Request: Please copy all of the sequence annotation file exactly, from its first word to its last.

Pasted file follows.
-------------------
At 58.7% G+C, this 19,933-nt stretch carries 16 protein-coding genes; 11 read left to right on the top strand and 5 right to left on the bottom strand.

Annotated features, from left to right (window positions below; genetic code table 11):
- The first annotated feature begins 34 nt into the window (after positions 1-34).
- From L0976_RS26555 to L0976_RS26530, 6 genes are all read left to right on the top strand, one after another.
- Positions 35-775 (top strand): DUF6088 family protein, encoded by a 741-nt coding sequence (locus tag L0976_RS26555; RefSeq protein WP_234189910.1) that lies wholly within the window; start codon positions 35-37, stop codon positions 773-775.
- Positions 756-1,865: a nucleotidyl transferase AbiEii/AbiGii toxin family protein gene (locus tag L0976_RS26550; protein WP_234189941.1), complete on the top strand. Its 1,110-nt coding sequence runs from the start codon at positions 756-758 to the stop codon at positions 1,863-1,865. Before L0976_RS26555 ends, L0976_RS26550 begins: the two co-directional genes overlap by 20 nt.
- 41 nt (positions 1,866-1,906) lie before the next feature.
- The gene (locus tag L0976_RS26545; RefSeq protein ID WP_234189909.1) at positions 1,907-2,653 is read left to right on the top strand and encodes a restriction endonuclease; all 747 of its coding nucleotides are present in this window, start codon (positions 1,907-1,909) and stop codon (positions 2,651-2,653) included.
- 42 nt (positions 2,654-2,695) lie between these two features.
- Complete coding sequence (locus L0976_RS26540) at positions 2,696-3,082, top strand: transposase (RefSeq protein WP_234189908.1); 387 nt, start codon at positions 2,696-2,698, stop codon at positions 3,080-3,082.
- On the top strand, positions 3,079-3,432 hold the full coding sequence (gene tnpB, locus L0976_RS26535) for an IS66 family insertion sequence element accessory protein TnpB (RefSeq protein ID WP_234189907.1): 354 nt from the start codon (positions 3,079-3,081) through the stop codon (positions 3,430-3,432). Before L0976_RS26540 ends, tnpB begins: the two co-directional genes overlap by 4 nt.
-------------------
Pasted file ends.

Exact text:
At 58.7% G+C, this 19,933-nt stretch carries 16 protein-coding genes; 11 read left to right on the top strand and 5 right to left on the bottom strand.

Annotated features, from left to right (window positions below; genetic code table 11):
- The first annotated feature begins 34 nt into the window (after positions 1-34).
- From L0976_RS26555 to L0976_RS26530, 6 genes are all read left to right on the top strand, one after another.
- Positions 35-775 (top strand): DUF6088 family protein, encoded by a 741-nt coding sequence (locus tag L0976_RS26555; RefSeq protein WP_234189910.1) that lies wholly within the window; start codon positions 35-37, stop codon positions 773-775.
- Positions 756-1,865: a nucleotidyl transferase AbiEii/AbiGii toxin family protein gene (locus tag L0976_RS26550; protein WP_234189941.1), complete on the top strand. Its 1,110-nt coding sequence runs from the start codon at positions 756-758 to the stop codon at positions 1,863-1,865. Before L0976_RS26555 ends, L0976_RS26550 begins: the two co-directional genes overlap by 20 nt.
- 41 nt (positions 1,866-1,906) lie before the next feature.
- The gene (locus tag L0976_RS26545; RefSeq protein ID WP_234189909.1) at positions 1,907-2,653 is read left to right on the top strand and encodes a restriction endonuclease; all 747 of its coding nucleotides are present in this window, start codon (positions 1,907-1,909) and stop codon (positions 2,651-2,653) included.
- 42 nt (positions 2,654-2,695) lie between these two features.
- Complete coding sequence (locus L0976_RS26540) at positions 2,696-3,082, top strand: transposase (RefSeq protein WP_234189908.1); 387 nt, start codon at positions 2,696-2,698, stop codon at positions 3,080-3,082.
- On the top strand, positions 3,079-3,432 hold the full coding sequence (gene tnpB, locus L0976_RS26535) for an IS66 family insertion sequence element accessory protein TnpB (RefSeq protein ID WP_234189907.1): 354 nt from the start codon (positions 3,079-3,081) through the stop codon (positions 3,430-3,432). Before L0976_RS26540 ends, tnpB begins: the two co-directional genes overlap by 4 nt.